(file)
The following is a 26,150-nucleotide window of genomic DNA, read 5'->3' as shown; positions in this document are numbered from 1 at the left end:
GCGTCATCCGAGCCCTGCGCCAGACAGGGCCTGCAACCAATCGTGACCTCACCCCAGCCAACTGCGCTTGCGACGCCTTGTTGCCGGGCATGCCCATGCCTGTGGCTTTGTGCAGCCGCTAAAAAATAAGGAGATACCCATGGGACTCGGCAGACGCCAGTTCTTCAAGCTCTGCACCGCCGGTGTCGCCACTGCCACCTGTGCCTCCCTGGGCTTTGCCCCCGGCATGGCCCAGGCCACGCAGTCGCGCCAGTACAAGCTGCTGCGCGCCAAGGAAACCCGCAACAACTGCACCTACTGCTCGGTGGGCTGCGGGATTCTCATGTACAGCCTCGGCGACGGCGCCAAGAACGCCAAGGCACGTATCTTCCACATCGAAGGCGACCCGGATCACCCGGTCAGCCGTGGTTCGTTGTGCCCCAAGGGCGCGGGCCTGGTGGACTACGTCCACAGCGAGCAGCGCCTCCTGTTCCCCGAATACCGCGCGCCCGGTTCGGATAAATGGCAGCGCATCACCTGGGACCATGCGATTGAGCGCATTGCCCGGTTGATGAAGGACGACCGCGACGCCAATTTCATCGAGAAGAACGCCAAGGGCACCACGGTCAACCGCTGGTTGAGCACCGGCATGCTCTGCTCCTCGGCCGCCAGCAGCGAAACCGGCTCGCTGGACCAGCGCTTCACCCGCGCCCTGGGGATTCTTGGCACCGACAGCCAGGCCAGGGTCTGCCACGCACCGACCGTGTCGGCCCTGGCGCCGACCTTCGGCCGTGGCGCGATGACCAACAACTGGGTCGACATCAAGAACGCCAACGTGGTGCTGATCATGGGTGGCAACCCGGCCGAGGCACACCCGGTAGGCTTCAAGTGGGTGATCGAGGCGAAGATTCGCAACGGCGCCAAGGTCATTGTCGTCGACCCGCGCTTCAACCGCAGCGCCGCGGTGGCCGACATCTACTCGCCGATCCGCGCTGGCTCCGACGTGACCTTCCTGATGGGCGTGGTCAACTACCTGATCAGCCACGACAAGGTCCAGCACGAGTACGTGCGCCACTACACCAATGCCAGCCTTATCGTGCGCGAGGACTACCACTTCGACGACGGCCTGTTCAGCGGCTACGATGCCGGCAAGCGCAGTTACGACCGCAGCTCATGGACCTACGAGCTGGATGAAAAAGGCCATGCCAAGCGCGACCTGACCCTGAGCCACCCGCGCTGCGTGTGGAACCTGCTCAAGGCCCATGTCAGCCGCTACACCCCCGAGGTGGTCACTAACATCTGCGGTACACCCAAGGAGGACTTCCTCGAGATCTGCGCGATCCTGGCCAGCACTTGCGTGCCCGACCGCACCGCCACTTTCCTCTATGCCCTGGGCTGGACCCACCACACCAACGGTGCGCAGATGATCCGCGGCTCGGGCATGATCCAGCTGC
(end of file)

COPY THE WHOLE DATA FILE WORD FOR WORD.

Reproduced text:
The following is a 26,150-nucleotide window of genomic DNA, read 5'->3' as shown; positions in this document are numbered from 1 at the left end:
GCGTCATCCGAGCCCTGCGCCAGACAGGGCCTGCAACCAATCGTGACCTCACCCCAGCCAACTGCGCTTGCGACGCCTTGTTGCCGGGCATGCCCATGCCTGTGGCTTTGTGCAGCCGCTAAAAAATAAGGAGATACCCATGGGACTCGGCAGACGCCAGTTCTTCAAGCTCTGCACCGCCGGTGTCGCCACTGCCACCTGTGCCTCCCTGGGCTTTGCCCCCGGCATGGCCCAGGCCACGCAGTCGCGCCAGTACAAGCTGCTGCGCGCCAAGGAAACCCGCAACAACTGCACCTACTGCTCGGTGGGCTGCGGGATTCTCATGTACAGCCTCGGCGACGGCGCCAAGAACGCCAAGGCACGTATCTTCCACATCGAAGGCGACCCGGATCACCCGGTCAGCCGTGGTTCGTTGTGCCCCAAGGGCGCGGGCCTGGTGGACTACGTCCACAGCGAGCAGCGCCTCCTGTTCCCCGAATACCGCGCGCCCGGTTCGGATAAATGGCAGCGCATCACCTGGGACCATGCGATTGAGCGCATTGCCCGGTTGATGAAGGACGACCGCGACGCCAATTTCATCGAGAAGAACGCCAAGGGCACCACGGTCAACCGCTGGTTGAGCACCGGCATGCTCTGCTCCTCGGCCGCCAGCAGCGAAACCGGCTCGCTGGACCAGCGCTTCACCCGCGCCCTGGGGATTCTTGGCACCGACAGCCAGGCCAGGGTCTGCCACGCACCGACCGTGTCGGCCCTGGCGCCGACCTTCGGCCGTGGCGCGATGACCAACAACTGGGTCGACATCAAGAACGCCAACGTGGTGCTGATCATGGGTGGCAACCCGGCCGAGGCACACCCGGTAGGCTTCAAGTGGGTGATCGAGGCGAAGATTCGCAACGGCGCCAAGGTCATTGTCGTCGACCCGCGCTTCAACCGCAGCGCCGCGGTGGCCGACATCTACTCGCCGATCCGCGCTGGCTCCGACGTGACCTTCCTGATGGGCGTGGTCAACTACCTGATCAGCCACGACAAGGTCCAGCACGAGTACGTGCGCCACTACACCAATGCCAGCCTTATCGTGCGCGAGGACTACCACTTCGACGACGGCCTGTTCAGCGGCTACGATGCCGGCAAGCGCAGTTACGACCGCAGCTCATGGACCTACGAGCTGGATGAAAAAGGCCATGCCAAGCGCGACCTGACCCTGAGCCACCCGCGCTGCGTGTGGAACCTGCTCAAGGCCCATGTCAGCCGCTACACCCCCGAGGTGGTCACTAACATCTGCGGTACACCCAAGGAGGACTTCCTCGAGATCTGCGCGATCCTGGCCAGCACTTGCGTGCCCGACCGCACCGCCACTTTCCTCTATGCCCTGGGCTGGACCCACCACACCAACGGTGCGCAGATGATCCGCGGCTCGGGCATGATCCAGCTGC